Findings from new research conducted in the Netherlands show that structured music lessons have a significant and positive effect on a child’s cognitive abilities, improving verbal intelligence, inhibition and planning skills.
The study which followed 147 children from six schools over a 2.5 year period, was undertaken in response to the increasing disappearance of music from school timetables in countries across the world:
“Despite indications that music has beneficial effects on cognition, music is disappearing from general education curricula,” said lead author Dr. Artur Jaschke, who is a researcher at the Vrije Universiteit Amsterdam. “This inspired us to initiate a long-term study on the possible effects of music education on cognitive skills that may underlie academic achievement.”
Read their findings and the full article here
Music Education Works: https://musiceducationworks.wordpress.com/2018/03/28/music-lessons-improve-childrens-cognitive-skills-and-academic-performance/
3 thoughts on “Music lessons improve children’s cognitive abilities & academic performance”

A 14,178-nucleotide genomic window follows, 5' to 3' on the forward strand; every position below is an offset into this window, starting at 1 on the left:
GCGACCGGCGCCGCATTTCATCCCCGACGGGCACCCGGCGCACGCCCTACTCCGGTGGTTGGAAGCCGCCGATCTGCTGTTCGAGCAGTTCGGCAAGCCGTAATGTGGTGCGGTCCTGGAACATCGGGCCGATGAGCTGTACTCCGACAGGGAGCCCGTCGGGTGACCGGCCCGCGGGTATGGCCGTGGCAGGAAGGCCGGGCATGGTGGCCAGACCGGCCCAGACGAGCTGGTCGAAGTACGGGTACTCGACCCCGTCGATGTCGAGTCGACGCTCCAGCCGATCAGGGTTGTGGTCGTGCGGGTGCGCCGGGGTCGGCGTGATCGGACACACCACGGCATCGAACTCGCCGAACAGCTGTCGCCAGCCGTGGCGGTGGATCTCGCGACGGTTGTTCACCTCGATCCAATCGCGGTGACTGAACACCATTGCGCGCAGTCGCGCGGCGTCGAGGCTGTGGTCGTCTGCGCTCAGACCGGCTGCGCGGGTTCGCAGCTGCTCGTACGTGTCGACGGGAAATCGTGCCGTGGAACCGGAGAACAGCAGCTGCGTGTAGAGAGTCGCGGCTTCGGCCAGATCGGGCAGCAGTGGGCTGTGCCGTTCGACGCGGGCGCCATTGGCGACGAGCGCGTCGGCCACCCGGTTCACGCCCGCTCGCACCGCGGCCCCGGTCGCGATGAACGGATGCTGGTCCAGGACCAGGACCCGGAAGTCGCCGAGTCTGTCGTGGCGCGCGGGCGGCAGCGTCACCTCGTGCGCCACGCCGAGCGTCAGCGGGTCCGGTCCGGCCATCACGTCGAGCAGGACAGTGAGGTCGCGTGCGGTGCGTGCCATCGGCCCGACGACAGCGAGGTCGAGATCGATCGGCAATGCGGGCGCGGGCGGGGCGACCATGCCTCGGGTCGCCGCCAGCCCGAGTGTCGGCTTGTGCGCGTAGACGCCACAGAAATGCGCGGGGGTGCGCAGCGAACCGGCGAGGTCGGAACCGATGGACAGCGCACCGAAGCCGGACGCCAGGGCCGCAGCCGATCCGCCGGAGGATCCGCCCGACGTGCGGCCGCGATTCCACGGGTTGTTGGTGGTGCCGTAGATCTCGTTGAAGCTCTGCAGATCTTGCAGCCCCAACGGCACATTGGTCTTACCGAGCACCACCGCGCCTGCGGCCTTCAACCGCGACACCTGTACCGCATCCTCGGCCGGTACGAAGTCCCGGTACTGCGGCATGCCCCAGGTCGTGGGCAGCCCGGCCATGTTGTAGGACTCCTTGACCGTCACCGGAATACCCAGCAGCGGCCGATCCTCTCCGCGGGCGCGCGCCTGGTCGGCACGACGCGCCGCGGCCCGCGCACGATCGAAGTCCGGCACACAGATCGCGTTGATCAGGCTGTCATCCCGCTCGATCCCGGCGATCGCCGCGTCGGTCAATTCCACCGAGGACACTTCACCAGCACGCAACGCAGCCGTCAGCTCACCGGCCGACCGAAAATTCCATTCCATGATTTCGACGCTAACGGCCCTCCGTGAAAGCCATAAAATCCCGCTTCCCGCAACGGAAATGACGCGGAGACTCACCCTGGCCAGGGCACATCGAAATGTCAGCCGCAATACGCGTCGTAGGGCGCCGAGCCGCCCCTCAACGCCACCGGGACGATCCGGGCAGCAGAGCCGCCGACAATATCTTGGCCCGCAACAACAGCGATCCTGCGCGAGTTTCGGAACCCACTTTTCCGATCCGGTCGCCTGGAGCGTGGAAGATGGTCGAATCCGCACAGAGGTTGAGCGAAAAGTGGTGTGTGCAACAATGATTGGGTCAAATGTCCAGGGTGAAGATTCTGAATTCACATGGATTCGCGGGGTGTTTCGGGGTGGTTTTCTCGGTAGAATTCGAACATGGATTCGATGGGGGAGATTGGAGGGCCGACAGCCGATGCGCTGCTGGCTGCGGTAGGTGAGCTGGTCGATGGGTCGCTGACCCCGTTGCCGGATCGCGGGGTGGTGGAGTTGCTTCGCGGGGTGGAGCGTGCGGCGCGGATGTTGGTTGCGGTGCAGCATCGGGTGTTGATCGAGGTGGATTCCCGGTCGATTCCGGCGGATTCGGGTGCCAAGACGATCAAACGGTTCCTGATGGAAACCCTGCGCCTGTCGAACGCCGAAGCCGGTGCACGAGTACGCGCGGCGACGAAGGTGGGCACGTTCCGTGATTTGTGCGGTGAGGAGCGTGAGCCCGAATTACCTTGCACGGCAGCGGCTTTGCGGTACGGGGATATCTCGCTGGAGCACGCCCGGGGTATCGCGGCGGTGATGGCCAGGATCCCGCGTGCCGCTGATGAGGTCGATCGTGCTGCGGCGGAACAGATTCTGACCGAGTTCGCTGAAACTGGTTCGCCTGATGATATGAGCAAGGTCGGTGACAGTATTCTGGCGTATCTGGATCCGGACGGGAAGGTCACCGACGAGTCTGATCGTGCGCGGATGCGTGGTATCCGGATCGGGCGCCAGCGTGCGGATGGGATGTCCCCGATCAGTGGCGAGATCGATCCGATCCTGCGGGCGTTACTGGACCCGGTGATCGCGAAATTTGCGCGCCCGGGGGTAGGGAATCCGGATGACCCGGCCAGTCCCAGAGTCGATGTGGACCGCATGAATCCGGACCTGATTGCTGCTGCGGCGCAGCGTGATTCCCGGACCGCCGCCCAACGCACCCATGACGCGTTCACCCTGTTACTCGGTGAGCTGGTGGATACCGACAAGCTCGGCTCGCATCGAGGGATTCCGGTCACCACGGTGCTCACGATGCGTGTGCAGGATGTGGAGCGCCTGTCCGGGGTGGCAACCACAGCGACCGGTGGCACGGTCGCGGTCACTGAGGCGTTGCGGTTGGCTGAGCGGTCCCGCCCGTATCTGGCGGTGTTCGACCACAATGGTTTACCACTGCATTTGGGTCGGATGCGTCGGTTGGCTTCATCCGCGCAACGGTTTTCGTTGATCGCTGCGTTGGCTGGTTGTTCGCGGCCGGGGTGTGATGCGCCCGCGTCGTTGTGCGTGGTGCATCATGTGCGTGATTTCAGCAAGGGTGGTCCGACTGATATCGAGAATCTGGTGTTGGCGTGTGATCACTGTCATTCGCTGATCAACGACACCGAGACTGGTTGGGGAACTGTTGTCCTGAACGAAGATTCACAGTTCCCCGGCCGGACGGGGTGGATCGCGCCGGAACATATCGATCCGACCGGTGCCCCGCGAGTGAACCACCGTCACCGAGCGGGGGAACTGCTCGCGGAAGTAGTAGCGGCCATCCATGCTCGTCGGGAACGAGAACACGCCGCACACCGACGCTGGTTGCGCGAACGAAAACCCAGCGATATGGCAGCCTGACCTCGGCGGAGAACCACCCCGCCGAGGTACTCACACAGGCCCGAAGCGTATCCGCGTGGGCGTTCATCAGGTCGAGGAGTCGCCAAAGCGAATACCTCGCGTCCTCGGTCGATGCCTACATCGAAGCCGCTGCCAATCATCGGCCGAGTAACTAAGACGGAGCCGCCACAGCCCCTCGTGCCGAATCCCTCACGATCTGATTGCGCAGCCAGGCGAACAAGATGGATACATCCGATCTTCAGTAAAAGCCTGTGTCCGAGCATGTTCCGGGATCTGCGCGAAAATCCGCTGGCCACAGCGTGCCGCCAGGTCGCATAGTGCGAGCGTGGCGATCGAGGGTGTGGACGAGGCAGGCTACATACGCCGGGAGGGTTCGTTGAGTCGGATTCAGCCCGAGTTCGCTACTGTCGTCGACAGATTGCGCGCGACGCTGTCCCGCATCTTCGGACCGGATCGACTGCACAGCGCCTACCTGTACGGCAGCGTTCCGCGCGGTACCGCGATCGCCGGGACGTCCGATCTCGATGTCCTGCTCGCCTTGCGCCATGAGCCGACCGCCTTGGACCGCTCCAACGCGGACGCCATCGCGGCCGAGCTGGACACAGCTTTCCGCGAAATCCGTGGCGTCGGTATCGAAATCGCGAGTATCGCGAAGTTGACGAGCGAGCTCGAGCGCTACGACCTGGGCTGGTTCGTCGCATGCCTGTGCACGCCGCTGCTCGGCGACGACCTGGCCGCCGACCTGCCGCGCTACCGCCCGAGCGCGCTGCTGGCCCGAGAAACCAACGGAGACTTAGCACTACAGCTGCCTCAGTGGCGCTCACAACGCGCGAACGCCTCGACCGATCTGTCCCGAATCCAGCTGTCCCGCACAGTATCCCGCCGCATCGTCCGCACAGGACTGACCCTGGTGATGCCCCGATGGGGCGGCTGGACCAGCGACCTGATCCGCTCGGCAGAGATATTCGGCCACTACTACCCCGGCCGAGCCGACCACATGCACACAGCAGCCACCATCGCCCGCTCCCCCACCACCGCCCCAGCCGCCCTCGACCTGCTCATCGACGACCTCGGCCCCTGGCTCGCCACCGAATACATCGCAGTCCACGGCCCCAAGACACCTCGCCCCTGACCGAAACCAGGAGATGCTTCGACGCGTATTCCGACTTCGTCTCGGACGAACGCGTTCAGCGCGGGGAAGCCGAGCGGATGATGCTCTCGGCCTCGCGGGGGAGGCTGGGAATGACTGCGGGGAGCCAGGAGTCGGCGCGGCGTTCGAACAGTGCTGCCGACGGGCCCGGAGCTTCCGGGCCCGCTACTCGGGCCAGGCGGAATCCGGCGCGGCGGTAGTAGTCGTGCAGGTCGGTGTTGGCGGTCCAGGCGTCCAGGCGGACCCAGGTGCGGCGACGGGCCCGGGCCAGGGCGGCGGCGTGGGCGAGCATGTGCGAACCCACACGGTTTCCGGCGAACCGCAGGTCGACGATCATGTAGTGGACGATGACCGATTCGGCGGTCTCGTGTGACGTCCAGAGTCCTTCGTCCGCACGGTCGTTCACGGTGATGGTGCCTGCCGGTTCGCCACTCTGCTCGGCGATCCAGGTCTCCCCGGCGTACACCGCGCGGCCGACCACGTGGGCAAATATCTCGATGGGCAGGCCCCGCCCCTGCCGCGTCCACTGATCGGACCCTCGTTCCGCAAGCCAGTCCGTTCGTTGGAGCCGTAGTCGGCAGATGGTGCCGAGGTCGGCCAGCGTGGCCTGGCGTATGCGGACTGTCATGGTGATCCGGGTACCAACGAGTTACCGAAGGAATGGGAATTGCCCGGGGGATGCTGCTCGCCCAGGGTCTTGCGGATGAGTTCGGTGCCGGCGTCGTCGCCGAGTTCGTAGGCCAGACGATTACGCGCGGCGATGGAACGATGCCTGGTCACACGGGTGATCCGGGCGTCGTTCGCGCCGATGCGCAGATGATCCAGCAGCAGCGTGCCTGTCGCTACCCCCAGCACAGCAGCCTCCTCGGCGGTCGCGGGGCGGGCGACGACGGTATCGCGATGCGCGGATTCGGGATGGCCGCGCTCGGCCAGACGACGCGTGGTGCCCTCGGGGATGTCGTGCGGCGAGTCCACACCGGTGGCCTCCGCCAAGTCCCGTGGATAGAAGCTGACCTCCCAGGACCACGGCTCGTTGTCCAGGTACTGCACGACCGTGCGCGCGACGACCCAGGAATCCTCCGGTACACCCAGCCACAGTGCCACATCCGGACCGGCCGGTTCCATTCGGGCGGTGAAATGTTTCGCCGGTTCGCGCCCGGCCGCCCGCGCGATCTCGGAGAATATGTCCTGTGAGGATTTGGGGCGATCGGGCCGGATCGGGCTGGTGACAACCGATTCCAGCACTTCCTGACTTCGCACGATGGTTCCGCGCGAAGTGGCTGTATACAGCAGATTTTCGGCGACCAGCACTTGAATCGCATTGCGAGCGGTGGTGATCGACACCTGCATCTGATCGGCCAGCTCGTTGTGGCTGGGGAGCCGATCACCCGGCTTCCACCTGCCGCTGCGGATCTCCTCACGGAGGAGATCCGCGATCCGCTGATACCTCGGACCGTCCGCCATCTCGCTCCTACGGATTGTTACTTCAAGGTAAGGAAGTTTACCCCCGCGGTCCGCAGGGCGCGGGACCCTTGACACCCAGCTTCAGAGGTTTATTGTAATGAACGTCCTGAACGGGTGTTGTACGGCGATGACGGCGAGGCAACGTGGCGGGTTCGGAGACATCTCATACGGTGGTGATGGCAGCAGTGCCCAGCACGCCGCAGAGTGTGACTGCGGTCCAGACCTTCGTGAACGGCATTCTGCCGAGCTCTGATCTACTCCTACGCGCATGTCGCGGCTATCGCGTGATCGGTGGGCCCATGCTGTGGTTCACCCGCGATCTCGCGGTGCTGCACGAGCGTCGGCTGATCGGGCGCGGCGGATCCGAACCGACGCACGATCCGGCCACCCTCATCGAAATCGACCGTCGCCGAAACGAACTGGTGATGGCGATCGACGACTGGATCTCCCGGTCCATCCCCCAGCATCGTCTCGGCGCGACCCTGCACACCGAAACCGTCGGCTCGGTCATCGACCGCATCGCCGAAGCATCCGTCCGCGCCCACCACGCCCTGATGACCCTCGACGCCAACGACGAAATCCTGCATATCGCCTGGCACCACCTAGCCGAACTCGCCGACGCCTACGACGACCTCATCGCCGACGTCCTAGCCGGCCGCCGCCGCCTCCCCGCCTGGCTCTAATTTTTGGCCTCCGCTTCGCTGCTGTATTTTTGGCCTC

Great collection of articles on childhood music! Keep up the good work
Richard Lawton I Director I Ignite Coaching Australia Pty Ltd
M: 0401 555 498 E: firstname.lastname@example.org W: http://www.ignitecoaching.com.au
From: Community Music Victoria Reply-To: Community Music Victoria Date: Thursday, 26 July 2018 at 5:04 pm To: Richard Lawton Subject: [New post] Music lessons improve children¹s cognitive abilities & academic performance
WordPress.com CMVic posted: “Findings from new research conducted in the Netherlands show that structured music lessons have a significant and positive effect on a child’s cognitive abilities, improving verbal intelligence, inhibition and planning skills. The study which followed “
Thanks for sharing the post from our Music Education Works website – good to connect, we’ve followed you too 🙂
The continuing disappearance of music from schools curriculum is yet another example of making young people consumers of other already produced products, instead of creating your own. The Creative Arts in schools were more prevalent decades ago, but continue to be whittled away as data gathering on academic subjects rules the roost more and more.
Schools offer students the opportunity to learn to play an instrument by engaging a private instructor to come to the school to teach and parents have to pay them for the experience.
Playing a CD in the classroom and getting the students to sing along doesn’t constitute a music program.